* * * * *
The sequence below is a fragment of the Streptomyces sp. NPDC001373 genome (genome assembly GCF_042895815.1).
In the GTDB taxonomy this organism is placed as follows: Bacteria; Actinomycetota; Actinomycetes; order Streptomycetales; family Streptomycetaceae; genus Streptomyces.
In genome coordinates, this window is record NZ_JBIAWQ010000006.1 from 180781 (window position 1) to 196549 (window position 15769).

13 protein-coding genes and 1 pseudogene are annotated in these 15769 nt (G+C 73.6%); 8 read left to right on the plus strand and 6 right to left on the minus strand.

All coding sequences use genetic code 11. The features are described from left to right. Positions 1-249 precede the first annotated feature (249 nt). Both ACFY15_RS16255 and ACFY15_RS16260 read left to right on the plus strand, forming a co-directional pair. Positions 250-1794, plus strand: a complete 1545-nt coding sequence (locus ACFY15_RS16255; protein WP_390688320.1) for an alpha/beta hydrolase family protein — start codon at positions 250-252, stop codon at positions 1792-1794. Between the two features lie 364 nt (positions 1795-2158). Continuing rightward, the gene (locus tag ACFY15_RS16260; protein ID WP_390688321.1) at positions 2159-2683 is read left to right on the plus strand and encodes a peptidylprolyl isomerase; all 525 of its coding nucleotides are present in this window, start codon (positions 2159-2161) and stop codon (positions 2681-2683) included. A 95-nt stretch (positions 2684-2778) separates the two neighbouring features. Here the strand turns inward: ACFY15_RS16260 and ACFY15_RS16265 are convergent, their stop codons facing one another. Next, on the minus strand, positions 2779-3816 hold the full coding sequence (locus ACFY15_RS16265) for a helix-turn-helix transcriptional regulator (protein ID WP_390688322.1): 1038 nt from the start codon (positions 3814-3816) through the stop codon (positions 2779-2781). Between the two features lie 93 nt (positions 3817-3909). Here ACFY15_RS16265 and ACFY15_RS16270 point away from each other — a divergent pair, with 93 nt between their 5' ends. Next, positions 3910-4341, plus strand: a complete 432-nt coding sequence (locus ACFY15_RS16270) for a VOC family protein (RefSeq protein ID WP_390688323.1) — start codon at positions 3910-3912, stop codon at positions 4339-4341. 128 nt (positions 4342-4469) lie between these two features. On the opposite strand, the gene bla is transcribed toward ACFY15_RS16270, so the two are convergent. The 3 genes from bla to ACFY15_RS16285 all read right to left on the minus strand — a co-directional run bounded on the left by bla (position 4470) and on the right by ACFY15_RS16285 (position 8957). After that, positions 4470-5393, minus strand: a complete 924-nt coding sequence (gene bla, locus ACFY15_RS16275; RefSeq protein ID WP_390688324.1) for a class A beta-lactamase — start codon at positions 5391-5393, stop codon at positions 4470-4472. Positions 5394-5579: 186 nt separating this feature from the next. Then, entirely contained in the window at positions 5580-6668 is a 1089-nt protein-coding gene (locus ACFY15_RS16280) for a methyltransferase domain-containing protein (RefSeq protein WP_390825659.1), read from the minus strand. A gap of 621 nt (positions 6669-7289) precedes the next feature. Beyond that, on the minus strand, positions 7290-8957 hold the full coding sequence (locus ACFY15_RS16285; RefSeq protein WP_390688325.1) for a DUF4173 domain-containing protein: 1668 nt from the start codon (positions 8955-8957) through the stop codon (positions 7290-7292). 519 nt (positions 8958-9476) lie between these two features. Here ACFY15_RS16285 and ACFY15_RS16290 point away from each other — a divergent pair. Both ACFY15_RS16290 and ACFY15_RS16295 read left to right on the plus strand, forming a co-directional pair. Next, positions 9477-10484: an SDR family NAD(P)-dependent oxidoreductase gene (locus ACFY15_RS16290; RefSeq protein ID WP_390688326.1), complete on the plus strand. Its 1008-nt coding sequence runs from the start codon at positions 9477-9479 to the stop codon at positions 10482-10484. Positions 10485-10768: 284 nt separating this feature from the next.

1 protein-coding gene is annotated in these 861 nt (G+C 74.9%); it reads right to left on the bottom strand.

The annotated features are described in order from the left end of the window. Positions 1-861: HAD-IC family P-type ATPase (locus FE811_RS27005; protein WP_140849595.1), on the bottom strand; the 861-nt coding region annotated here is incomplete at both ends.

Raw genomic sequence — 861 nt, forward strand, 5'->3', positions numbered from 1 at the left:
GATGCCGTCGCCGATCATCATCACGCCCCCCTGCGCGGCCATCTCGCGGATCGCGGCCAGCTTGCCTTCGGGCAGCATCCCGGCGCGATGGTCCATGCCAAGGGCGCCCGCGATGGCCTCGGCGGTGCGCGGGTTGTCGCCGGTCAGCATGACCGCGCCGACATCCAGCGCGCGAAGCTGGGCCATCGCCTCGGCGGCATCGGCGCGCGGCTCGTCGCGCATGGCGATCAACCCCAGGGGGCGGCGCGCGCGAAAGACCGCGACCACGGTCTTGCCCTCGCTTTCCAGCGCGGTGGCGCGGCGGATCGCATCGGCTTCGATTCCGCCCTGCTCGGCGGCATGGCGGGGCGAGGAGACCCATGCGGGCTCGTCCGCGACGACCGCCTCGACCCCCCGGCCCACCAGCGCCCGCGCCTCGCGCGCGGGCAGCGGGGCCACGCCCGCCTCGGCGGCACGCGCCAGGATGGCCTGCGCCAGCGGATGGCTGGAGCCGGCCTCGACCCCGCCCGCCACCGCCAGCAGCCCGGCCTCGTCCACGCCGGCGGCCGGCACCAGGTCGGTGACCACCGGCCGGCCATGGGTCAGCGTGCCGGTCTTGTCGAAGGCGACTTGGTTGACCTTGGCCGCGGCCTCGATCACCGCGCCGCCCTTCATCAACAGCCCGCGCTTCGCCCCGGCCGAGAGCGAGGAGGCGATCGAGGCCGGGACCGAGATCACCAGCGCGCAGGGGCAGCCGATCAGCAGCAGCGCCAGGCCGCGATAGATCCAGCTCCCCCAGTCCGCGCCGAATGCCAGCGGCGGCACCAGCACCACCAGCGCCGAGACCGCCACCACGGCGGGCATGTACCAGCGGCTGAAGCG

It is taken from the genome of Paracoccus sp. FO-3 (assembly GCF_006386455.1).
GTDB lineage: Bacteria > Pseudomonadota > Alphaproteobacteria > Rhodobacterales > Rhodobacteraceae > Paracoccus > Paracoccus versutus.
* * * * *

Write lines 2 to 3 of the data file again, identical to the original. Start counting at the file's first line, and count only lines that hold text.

In the GTDB taxonomy this organism is placed as follows: Bacteria; Actinomycetota; Actinomycetes; order Streptomycetales; family Streptomycetaceae; genus Streptomyces.
In genome coordinates, this window is record NZ_JBIAWQ010000006.1 from 180781 (window position 1) to 196549 (window position 15769).